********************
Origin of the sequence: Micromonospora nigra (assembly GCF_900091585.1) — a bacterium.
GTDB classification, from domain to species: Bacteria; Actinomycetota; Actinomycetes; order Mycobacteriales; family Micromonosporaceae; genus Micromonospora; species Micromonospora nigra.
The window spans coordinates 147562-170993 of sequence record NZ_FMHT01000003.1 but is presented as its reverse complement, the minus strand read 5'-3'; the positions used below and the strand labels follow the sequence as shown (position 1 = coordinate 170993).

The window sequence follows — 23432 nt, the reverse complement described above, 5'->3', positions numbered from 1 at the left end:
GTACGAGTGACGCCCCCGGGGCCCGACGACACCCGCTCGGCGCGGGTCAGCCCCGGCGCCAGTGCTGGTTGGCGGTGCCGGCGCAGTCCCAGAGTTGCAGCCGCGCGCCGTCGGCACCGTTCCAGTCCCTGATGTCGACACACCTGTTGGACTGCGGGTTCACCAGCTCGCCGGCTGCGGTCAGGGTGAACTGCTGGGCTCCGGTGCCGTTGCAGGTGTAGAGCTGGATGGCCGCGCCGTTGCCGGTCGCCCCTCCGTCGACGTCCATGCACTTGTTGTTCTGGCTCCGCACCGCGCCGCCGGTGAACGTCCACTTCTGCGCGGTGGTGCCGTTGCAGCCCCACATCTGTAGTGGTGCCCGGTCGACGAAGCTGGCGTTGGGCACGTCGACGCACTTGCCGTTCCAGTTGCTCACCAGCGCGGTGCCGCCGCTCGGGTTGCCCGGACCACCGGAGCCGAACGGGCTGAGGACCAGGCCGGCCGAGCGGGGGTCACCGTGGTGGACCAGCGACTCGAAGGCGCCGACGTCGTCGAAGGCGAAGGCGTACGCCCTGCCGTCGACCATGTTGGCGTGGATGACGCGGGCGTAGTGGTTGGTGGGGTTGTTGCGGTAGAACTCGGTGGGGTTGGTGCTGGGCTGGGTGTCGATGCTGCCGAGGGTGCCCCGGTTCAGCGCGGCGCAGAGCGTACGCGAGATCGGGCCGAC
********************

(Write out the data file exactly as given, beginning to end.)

Origin of the sequence: Micromonospora nigra (assembly GCF_900091585.1) — a bacterium.
GTDB classification, from domain to species: Bacteria; Actinomycetota; Actinomycetes; order Mycobacteriales; family Micromonosporaceae; genus Micromonospora; species Micromonospora nigra.
The window spans coordinates 147562-170993 of sequence record NZ_FMHT01000003.1 but is presented as its reverse complement, the minus strand read 5'-3'; the positions used below and the strand labels follow the sequence as shown (position 1 = coordinate 170993).

The window sequence follows — 23432 nt, the reverse complement described above, 5'->3', positions numbered from 1 at the left end:
GTACGAGTGACGCCCCCGGGGCCCGACGACACCCGCTCGGCGCGGGTCAGCCCCGGCGCCAGTGCTGGTTGGCGGTGCCGGCGCAGTCCCAGAGTTGCAGCCGCGCGCCGTCGGCACCGTTCCAGTCCCTGATGTCGACACACCTGTTGGACTGCGGGTTCACCAGCTCGCCGGCTGCGGTCAGGGTGAACTGCTGGGCTCCGGTGCCGTTGCAGGTGTAGAGCTGGATGGCCGCGCCGTTGCCGGTCGCCCCTCCGTCGACGTCCATGCACTTGTTGTTCTGGCTCCGCACCGCGCCGCCGGTGAACGTCCACTTCTGCGCGGTGGTGCCGTTGCAGCCCCACATCTGTAGTGGTGCCCGGTCGACGAAGCTGGCGTTGGGCACGTCGACGCACTTGCCGTTCCAGTTGCTCACCAGCGCGGTGCCGCCGCTCGGGTTGCCCGGACCACCGGAGCCGAACGGGCTGAGGACCAGGCCGGCCGAGCGGGGGTCACCGTGGTGGACCAGCGACTCGAAGGCGCCGACGTCGTCGAAGGCGAAGGCGTACGCCCTGCCGTCGACCATGTTGGCGTGGATGACGCGGGCGTAGTGGTTGGTGGGGTTGTTGCGGTAGAACTCGGTGGGGTTGGTGCTGGGCTGGGTGTCGATGCTGCCGAGGGTGCCCCGGTTCAGCGCGGCGCAGAGCGTACGCGAGATCGGGCCGAC